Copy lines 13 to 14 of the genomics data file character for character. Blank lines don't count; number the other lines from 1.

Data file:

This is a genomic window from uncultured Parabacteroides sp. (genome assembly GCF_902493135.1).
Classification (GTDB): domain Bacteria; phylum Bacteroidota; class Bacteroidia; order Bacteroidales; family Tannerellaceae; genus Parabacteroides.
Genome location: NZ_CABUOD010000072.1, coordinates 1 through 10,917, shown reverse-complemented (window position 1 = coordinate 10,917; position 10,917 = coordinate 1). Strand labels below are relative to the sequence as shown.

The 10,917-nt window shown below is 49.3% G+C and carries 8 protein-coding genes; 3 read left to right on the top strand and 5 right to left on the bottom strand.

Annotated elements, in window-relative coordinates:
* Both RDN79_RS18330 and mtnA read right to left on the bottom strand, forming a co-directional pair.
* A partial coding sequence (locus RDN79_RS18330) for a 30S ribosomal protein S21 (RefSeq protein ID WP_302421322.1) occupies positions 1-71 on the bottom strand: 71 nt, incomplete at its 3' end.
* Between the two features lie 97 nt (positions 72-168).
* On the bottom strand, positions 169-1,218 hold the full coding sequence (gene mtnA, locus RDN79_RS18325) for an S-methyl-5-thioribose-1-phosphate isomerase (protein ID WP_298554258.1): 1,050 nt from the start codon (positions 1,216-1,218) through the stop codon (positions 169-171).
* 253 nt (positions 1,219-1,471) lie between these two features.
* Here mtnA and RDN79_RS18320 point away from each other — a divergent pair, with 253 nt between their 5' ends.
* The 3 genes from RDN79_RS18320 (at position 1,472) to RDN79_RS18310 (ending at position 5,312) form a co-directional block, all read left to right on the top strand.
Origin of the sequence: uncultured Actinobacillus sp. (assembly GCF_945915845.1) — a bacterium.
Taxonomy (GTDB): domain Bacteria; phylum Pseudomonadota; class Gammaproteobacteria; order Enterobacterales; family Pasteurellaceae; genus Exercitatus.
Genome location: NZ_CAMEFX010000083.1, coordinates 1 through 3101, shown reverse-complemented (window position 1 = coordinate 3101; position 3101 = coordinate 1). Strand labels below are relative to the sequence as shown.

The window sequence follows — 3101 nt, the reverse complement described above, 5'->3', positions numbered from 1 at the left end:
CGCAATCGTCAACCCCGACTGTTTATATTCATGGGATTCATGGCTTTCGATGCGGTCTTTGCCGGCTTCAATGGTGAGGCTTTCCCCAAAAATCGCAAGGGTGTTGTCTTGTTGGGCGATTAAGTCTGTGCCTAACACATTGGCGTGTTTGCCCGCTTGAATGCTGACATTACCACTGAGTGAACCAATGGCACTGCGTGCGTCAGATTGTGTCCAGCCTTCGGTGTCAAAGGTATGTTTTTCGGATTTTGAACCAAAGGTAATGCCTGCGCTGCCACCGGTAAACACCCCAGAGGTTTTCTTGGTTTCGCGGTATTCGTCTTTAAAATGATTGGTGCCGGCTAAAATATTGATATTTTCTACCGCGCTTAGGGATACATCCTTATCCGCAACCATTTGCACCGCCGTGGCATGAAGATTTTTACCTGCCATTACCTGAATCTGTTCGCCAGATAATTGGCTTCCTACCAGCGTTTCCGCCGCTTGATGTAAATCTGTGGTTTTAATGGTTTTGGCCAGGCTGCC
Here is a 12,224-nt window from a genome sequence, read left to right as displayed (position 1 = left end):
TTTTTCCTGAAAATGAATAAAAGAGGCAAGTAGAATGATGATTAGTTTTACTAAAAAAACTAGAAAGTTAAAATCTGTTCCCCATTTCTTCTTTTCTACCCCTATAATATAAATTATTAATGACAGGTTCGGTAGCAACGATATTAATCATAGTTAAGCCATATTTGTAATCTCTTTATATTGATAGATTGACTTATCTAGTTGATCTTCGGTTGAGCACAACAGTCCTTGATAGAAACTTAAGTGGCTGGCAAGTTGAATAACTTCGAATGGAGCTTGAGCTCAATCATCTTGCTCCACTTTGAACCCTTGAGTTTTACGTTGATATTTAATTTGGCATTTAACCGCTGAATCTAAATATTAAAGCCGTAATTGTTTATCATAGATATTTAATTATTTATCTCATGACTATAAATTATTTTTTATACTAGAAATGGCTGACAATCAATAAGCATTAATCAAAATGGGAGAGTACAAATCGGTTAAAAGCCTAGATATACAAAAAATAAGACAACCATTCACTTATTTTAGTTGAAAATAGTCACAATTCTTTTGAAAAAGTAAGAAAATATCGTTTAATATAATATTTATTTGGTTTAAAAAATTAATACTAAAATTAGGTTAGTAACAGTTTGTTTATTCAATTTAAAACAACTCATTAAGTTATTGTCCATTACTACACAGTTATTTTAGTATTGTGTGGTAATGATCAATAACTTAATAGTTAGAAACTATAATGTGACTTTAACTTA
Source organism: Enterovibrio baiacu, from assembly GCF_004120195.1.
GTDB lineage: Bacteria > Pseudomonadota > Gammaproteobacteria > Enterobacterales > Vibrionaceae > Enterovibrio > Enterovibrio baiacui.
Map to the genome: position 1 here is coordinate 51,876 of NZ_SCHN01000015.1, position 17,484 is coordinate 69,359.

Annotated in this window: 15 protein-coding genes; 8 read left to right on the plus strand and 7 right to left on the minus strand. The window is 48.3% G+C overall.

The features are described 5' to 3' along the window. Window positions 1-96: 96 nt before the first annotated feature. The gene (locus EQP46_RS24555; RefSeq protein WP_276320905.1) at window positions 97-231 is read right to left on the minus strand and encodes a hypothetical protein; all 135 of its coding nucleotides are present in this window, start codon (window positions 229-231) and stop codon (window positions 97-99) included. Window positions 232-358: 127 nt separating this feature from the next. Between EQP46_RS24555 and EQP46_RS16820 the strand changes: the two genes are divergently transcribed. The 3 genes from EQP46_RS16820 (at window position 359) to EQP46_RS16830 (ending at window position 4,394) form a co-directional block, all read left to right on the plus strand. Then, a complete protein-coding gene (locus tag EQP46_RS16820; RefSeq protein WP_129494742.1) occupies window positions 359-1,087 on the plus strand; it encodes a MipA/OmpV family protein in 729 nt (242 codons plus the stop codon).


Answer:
Origin of the sequence: uncultured Actinobacillus sp. (assembly GCF_945915845.1) — a bacterium.
Taxonomy (GTDB): domain Bacteria; phylum Pseudomonadota; class Gammaproteobacteria; order Enterobacterales; family Pasteurellaceae; genus Exercitatus.